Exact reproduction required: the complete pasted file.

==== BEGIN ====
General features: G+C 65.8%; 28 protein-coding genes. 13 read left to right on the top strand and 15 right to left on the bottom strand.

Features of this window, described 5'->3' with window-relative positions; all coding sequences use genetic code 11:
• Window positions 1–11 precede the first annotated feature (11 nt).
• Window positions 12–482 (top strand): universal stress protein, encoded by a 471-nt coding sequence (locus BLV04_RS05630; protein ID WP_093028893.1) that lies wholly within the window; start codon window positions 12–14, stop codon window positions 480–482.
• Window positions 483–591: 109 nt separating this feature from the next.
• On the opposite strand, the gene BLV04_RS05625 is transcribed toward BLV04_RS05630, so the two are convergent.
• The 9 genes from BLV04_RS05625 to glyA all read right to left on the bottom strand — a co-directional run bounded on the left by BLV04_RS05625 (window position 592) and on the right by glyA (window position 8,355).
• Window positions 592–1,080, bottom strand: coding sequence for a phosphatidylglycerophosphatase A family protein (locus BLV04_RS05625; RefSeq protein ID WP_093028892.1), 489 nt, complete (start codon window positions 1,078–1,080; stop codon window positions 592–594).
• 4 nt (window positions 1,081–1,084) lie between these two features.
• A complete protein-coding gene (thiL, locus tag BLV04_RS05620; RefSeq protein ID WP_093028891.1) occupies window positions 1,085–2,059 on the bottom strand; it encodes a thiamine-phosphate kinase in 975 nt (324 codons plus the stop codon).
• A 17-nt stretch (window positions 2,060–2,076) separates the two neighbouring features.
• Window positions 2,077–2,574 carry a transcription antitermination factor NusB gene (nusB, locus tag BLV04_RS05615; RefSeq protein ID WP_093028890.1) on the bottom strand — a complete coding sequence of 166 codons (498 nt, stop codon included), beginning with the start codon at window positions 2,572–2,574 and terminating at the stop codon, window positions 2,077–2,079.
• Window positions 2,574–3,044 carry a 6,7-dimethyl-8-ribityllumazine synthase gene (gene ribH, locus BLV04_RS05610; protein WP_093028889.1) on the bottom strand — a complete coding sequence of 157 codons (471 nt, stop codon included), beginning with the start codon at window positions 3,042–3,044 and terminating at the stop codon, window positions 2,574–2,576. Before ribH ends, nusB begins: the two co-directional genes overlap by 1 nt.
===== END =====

General features: G+C 65.8%; 28 protein-coding genes. 13 read left to right on the top strand and 15 right to left on the bottom strand.

Features of this window, described 5'->3' with window-relative positions; all coding sequences use genetic code 11:
• Window positions 1–11 precede the first annotated feature (11 nt).
• Window positions 12–482 (top strand): universal stress protein, encoded by a 471-nt coding sequence (locus BLV04_RS05630; protein ID WP_093028893.1) that lies wholly within the window; start codon window positions 12–14, stop codon window positions 480–482.
• Window positions 483–591: 109 nt separating this feature from the next.
• On the opposite strand, the gene BLV04_RS05625 is transcribed toward BLV04_RS05630, so the two are convergent.
• The 9 genes from BLV04_RS05625 to glyA all read right to left on the bottom strand — a co-directional run bounded on the left by BLV04_RS05625 (window position 592) and on the right by glyA (window position 8,355).
• Window positions 592–1,080, bottom strand: coding sequence for a phosphatidylglycerophosphatase A family protein (locus BLV04_RS05625; RefSeq protein ID WP_093028892.1), 489 nt, complete (start codon window positions 1,078–1,080; stop codon window positions 592–594).
• 4 nt (window positions 1,081–1,084) lie between these two features.
• A complete protein-coding gene (thiL, locus tag BLV04_RS05620; RefSeq protein ID WP_093028891.1) occupies window positions 1,085–2,059 on the bottom strand; it encodes a thiamine-phosphate kinase in 975 nt (324 codons plus the stop codon).
• A 17-nt stretch (window positions 2,060–2,076) separates the two neighbouring features.
• Window positions 2,077–2,574 carry a transcription antitermination factor NusB gene (nusB, locus tag BLV04_RS05615; RefSeq protein ID WP_093028890.1) on the bottom strand — a complete coding sequence of 166 codons (498 nt, stop codon included), beginning with the start codon at window positions 2,572–2,574 and terminating at the stop codon, window positions 2,077–2,079.
• Window positions 2,574–3,044 carry a 6,7-dimethyl-8-ribityllumazine synthase gene (gene ribH, locus BLV04_RS05610; protein WP_093028889.1) on the bottom strand — a complete coding sequence of 157 codons (471 nt, stop codon included), beginning with the start codon at window positions 3,042–3,044 and terminating at the stop codon, window positions 2,574–2,576. Before ribH ends, nusB begins: the two co-directional genes overlap by 1 nt.